I couldn’t tell you how many times I’ve heard the bellow of someone in my family yelling out in exasperation that they couldn’t find what they were looking for. This proclamation is accompanied by a not so subtle insinuation that I, personally, am responsible for their inability to find this one particular item. According to the offended party, in each and every case I did something to make this item incapable of being found. The items I’m talking about run the gamut from food items to pieces of clothing to homework and on and on… Why they come to the conclusion that I am the culprit, I will never know.
It is my regular routine as far as housecleaning goes to be pretty darn easy-going about the quantity of clutter and filth I will tolerate. It is only at a time when I’ve reached the threshold of utter disgust that I will explode into action and move everything in sight. There is usually a fair amount of hints and cajoling prior to my unleashing my one-man cleanliness brigade. A once cluttered countertop is now open for business. A pile of clothes is now sorted and in the proper drawer or on a hanger. The canned goods are stacked. The refrigerator is now organized. The random stuff that spreads out in every room has either found a home or is waiting for its owner to claim it and put it away. You would think that people would appreciate the effort. No, that is not the case. Instead I hear whining and moaning that this or that is now missing.
It goes something like this:
The kitchen table is full of papers. Lots and lots of papers. So many in fact I can’t stand it anymore. I carefully sort through them making sure not to toss anything of importance. Days can go by before someone (who shall remain nameless) flies off the handle yelling that he can’t find a particular piece of paper. Mind you he never noticed that the table was a mess and consequently never noticed that it was picked up. All he knows is that a stupid piece of paper is supposed to be in the exact spot he remembers seeing it last. Once the frustration sets in apparently there is some sort of physical reaction that takes place. It makes the individual incapable of utilizing their hands and scouring a particular area with their eyes. Unless that item in question has the ability to jump up in front of them it is pronounced missing and I am ultimately guilty of this infraction.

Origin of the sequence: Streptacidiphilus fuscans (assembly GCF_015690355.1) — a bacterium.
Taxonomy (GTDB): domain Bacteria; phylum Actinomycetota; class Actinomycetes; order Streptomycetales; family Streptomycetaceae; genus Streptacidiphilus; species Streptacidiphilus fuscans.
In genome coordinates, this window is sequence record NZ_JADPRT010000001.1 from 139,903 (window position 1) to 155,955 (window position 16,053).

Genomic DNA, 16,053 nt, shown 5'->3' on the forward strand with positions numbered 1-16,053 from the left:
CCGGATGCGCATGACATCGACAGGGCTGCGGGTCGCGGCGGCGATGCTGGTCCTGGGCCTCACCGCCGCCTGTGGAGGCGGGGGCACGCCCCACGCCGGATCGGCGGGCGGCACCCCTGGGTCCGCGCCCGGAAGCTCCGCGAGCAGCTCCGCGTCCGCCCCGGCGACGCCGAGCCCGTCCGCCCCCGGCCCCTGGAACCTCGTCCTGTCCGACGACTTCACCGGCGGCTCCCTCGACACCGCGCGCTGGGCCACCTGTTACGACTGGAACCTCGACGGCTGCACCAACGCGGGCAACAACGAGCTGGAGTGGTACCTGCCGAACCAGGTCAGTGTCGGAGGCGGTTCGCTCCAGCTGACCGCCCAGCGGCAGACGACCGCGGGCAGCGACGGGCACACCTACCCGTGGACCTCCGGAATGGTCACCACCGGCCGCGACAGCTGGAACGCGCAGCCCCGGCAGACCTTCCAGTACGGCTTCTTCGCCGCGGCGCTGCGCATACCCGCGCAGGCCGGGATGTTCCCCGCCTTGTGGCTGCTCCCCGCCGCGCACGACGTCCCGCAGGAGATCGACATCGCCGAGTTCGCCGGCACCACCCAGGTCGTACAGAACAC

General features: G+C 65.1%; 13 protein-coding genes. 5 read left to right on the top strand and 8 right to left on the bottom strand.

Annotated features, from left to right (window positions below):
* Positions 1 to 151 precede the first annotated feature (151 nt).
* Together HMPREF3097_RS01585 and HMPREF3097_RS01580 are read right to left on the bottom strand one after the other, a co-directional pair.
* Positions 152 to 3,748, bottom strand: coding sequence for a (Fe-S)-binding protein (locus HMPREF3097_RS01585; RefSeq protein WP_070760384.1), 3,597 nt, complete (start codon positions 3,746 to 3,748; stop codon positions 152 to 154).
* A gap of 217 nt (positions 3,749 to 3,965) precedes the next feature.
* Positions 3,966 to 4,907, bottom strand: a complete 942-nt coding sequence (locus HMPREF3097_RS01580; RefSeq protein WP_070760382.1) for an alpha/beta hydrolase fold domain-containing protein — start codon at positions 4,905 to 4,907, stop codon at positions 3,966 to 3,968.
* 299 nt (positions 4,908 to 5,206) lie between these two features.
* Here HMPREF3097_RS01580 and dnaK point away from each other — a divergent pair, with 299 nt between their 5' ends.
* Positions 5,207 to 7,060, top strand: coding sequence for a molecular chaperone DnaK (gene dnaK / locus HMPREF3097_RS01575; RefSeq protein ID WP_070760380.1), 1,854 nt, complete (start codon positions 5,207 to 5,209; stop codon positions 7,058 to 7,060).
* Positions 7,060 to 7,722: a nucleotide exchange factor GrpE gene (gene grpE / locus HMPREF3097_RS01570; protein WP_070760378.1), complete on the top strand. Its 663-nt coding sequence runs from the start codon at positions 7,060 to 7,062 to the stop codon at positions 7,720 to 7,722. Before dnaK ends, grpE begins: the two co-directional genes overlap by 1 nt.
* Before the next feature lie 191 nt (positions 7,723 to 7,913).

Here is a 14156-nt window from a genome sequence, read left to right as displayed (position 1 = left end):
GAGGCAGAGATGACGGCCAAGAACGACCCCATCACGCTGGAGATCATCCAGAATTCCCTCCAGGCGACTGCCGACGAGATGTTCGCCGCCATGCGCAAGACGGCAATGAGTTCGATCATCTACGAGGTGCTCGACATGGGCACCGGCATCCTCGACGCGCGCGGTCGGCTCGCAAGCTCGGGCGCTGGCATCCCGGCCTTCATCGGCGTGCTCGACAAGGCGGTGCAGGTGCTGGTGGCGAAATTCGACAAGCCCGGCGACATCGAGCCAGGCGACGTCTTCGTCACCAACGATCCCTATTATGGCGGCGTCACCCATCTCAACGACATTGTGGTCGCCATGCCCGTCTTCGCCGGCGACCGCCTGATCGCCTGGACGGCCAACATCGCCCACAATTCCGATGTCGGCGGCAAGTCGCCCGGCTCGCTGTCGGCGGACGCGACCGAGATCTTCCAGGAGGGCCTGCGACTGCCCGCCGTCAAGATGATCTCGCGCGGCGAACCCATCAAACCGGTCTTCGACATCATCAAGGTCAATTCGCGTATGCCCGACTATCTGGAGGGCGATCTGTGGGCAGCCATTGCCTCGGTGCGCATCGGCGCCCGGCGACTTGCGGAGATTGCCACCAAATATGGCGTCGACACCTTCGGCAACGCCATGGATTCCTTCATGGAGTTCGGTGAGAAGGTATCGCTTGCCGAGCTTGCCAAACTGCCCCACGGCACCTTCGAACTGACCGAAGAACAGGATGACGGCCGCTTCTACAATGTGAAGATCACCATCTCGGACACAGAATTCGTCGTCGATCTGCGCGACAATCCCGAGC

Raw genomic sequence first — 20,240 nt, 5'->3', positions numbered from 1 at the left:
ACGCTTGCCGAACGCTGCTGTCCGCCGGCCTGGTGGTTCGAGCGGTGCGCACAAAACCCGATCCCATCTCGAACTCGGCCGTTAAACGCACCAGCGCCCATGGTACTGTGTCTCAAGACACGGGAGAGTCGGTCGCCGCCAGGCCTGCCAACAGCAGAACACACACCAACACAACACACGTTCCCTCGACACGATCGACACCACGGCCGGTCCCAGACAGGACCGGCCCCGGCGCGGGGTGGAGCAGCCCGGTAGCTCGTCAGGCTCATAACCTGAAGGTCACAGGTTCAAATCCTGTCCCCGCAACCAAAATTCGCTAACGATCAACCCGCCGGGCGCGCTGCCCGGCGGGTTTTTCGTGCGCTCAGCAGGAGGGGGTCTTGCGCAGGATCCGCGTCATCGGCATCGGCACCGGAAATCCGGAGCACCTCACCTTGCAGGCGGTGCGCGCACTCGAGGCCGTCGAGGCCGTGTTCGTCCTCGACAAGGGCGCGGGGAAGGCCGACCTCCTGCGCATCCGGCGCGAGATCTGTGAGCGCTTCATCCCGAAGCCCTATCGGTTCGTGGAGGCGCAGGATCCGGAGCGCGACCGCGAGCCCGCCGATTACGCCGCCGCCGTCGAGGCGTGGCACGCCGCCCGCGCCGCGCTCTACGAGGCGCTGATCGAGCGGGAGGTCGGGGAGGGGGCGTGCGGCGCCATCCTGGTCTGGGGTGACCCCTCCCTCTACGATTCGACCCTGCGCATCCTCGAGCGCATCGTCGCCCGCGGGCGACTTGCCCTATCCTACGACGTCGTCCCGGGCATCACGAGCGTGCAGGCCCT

Upon hearing the tone of voice and the proclamation of my guilt in this manner I am obligated to return to the scene of the crime. Once in those surroundings a stern finger is usually pointed at me and then the expected location of the paper in question. You see, it is obvious that I have hatched a diabolical plot to hamper this person’s activities by stealthily causing this paper to disappear. A call to action is implied and I heed this call by lifting up one, maybe two sheets of paper on the table. Alas, the paper in question has not evaporated. In fact, it’s right in front of your nose. (…your *#@* nose, depending on how angry I am at this point). Oh, I didn’t see it is the standard reply. A breeze of fresh air passes through the room and all is now well in the world.
I must say, for boys, my kids have always been great about doing their own laundry. To tell you the truth, I don’t mind doing it. They taught themselves early on how to wash their own clothes and I am grateful for it. Unfortunately, they don’t always have the ambition to take their clothes out of the dryer and fold it and put it away. It is not uncommon for me to find a full load of wash in the dryer – waiting. Waiting for its owner to claim it and show it some love. Fold it and put it all away. If I didn’t have my own things to wash I would probably leave the clothes in there. Many times I’ve found it necessary to just do the folding myself.
I take the clothes out of dryer and make sure it’s all sorted and folded. If there’s a laundry basket available I’ll put the folded items in there. If I have hangers at the ready I will hang up the shirts. You’d think this would make someone happy. A little less work for them. A nice gesture from me. No. It doesn’t work that way. In a rush to get out the door I hear the stomping of feet in and out of the laundry room. I hear the stomping of feet up and down the stairs. There’s some mumbling going on. Thank goodness I have no idea what he’s saying. Doesn’t take long before I’m confronted with that tone of voice. Perhaps you’re familiar with it. It’s the accusatory tone that implies that they know you did something. Don’t even think you’re going to get away with this. I want this injustice rectified immediately.